February 24, 2024

Hidden Universe 3D – 50 minutes of extraordinary space footage @sciencemuseum

One of the world’s largest telescopes has been built in the Chilean Atacama desert. It is called the VLT, which you would think is an acronym for some very long, scientific words. In fact VLT stands for, wait for it, Very Large Telescope. It is so sensitive that the operator’s body temperature can affect readings and is so powerful it can pick up images 4 billion times fainter than the human eye can see.

Hidden Universe is a glimpse into a specialised world that most people will never experience first-hand. Here though, in 3D we are taken over the surface of Mars, see real images of the sun and distant galaxies and take a tour of deep space in the company of pianist and astronomer Dr Jonathan Whitmore and friends.

‘Why’s it so high up?’ asked a man as we climbed several flights of stairs to the screening of Hidden Universe 3D at the Science Museum’s IMAX cinema.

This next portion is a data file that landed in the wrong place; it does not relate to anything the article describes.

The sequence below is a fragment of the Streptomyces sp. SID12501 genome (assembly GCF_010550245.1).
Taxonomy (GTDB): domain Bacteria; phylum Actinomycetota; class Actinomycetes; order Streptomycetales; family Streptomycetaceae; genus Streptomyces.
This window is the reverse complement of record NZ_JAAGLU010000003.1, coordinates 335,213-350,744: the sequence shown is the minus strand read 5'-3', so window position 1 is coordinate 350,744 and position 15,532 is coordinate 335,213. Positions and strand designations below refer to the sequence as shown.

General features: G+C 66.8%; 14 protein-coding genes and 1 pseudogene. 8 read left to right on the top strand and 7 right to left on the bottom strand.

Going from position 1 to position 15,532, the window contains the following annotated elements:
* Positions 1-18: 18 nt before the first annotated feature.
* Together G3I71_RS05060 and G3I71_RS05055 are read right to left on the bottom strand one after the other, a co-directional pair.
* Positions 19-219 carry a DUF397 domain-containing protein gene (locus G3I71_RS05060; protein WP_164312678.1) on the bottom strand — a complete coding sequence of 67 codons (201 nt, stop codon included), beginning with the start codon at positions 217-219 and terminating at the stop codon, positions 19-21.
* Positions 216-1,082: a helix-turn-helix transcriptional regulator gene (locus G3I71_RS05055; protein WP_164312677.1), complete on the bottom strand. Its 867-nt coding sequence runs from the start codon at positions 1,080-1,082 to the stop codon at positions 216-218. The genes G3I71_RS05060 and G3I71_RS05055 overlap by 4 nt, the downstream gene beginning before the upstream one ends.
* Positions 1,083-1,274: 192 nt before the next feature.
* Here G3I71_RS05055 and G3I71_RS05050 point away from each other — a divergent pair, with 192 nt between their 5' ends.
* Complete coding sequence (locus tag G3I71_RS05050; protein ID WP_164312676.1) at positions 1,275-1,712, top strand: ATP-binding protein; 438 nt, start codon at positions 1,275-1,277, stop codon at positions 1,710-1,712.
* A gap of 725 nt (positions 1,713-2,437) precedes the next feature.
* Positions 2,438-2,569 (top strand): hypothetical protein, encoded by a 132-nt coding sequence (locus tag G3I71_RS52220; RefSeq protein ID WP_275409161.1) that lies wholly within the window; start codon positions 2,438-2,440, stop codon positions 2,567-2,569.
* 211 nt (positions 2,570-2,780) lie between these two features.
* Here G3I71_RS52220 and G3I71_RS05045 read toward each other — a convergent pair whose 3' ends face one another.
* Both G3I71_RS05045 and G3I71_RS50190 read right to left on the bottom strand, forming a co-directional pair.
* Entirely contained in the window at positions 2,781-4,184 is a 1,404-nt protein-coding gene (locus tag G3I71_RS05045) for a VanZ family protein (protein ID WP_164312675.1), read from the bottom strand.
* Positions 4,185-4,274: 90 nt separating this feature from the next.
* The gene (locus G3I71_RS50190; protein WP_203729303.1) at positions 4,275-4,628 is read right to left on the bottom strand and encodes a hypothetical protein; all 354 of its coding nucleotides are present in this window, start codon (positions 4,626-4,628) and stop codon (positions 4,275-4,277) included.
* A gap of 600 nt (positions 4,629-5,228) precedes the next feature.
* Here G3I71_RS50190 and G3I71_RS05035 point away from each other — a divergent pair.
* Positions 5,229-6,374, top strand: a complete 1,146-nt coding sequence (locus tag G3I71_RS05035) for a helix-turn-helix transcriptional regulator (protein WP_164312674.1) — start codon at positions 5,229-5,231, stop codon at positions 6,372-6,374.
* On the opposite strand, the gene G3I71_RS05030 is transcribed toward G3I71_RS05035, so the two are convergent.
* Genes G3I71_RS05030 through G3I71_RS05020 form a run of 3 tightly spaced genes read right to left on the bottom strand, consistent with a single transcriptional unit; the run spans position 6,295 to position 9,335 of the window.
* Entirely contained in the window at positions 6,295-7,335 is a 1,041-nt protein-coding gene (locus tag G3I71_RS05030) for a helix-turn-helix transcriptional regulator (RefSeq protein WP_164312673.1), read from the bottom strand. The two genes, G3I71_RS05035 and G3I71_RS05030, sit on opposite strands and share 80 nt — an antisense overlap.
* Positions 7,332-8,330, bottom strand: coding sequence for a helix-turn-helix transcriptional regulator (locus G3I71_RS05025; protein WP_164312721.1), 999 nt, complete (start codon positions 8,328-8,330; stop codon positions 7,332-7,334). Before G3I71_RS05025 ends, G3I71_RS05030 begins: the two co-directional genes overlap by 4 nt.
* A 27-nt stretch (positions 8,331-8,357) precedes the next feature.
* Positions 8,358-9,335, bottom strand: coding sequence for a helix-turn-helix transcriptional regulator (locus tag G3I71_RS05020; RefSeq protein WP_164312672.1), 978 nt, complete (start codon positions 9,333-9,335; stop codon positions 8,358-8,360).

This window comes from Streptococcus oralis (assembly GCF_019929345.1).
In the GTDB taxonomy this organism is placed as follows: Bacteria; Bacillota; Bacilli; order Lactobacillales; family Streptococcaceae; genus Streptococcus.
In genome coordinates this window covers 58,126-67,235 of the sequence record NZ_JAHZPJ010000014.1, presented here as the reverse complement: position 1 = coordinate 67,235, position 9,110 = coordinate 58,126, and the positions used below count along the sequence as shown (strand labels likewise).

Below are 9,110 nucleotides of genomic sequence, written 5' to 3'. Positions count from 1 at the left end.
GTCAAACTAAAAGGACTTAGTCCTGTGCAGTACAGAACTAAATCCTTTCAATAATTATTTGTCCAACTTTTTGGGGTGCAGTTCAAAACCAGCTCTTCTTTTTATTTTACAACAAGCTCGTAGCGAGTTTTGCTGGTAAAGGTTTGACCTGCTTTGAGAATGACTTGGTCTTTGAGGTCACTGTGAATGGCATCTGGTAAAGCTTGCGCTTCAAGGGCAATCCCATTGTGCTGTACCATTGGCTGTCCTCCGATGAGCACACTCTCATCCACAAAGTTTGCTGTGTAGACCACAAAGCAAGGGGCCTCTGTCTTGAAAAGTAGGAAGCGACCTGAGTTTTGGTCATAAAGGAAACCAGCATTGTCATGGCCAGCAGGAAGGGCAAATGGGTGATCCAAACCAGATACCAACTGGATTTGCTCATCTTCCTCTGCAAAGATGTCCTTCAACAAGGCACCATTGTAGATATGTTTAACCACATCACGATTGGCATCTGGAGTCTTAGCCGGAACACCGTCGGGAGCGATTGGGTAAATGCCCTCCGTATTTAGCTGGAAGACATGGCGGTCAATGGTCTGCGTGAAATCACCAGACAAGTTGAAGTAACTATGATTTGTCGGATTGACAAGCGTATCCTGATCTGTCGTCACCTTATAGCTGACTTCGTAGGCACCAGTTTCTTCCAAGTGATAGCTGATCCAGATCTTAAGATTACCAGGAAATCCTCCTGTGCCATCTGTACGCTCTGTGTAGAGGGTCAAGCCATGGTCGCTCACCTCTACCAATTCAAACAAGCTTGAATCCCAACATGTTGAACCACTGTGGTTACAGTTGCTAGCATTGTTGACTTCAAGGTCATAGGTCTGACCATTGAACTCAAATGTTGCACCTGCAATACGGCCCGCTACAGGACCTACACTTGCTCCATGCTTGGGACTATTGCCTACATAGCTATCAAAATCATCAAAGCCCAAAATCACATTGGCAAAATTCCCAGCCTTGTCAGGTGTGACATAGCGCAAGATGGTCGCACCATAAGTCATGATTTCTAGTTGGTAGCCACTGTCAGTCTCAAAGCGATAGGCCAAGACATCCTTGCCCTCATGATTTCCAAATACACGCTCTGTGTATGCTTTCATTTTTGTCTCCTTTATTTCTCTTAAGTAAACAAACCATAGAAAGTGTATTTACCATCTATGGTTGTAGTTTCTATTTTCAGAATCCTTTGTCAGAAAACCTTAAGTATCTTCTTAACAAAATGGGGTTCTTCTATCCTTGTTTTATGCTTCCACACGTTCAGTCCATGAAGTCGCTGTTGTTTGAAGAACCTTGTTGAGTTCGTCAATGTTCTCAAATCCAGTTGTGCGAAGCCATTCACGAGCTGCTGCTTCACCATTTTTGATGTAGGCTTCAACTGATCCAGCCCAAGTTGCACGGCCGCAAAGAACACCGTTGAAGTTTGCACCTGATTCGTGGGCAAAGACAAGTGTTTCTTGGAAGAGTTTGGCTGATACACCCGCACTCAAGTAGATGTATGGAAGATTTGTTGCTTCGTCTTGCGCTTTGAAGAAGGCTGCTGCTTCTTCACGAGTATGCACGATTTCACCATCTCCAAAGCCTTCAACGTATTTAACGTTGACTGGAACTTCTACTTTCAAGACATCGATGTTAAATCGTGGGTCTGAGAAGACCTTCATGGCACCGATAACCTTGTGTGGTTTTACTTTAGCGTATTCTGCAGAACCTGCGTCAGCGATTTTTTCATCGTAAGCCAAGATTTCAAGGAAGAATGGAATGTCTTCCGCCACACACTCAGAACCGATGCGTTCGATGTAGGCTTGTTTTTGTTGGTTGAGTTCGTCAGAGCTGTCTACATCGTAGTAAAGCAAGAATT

‘Because the screen is gigantic,’ his wife explained.

She was right. Well-raked seats faced a huge digital wall, soon introduced as taller than 4 double deckers. I’m not sure why double deckers were used as a measure but what it represents is 24.3 metres by 16.8 metres. I don’t care how big your telly is, you’re going to be amazed at the size of the Science Museum screen.

The credits shot onto the screen from somewhere behind me and the earth floated into view. The 3D was actually working well, the earth was definitely spherical. A moment later the moon floated past, somewhere in the auditorium. I’ve taken a somewhat Kermodian view of 3D before now, but where it seems a gimmick in fiction, in documentary the 3D was helping to show the different positions of the stars and planets.

The film takes us through images of Mars and distant ‘deep space’ areas of the solar system. It explains the way the telescopes work and introduces us to some of the people who use them. They are able to see the equivalent of fossil records of the universe, indulging in time travel as they complete their cosmic archaeology. It’s enough to make you wish you had done astronomy A-level at school.

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